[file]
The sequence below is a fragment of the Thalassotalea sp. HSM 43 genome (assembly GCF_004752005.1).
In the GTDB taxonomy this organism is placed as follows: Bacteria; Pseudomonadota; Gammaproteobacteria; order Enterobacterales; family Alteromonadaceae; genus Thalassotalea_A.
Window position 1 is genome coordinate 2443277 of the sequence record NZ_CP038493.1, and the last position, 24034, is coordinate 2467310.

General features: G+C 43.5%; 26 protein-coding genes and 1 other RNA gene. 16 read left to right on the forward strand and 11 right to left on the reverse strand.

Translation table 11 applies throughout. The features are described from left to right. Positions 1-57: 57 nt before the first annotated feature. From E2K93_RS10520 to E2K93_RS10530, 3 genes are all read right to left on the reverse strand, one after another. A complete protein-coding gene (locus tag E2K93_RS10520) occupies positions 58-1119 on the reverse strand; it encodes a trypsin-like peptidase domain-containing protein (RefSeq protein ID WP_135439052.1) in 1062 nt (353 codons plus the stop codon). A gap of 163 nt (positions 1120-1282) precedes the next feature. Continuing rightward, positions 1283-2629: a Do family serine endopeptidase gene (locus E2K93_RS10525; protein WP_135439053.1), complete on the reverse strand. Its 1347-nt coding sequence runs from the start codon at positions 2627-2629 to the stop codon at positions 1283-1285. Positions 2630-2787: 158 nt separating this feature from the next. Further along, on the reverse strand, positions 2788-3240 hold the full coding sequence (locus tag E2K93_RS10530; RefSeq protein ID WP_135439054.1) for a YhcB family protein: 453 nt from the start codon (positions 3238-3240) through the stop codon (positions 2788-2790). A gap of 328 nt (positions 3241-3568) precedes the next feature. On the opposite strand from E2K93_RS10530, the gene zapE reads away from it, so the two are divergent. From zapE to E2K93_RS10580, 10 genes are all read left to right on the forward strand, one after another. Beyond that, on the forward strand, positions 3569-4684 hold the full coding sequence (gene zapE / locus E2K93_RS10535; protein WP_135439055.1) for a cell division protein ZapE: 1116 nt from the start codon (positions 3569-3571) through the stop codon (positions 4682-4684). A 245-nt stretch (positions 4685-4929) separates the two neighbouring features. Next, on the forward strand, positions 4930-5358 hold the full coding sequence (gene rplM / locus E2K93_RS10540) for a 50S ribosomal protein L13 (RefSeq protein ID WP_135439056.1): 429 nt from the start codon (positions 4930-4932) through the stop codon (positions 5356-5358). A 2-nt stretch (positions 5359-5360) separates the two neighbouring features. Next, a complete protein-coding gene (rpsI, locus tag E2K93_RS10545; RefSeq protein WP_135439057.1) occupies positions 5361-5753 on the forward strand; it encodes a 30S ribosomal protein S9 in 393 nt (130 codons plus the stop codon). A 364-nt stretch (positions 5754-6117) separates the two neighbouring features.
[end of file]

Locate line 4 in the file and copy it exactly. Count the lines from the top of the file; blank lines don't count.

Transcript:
General features: G+C 43.5%; 26 protein-coding genes and 1 other RNA gene. 16 read left to right on the forward strand and 11 right to left on the reverse strand.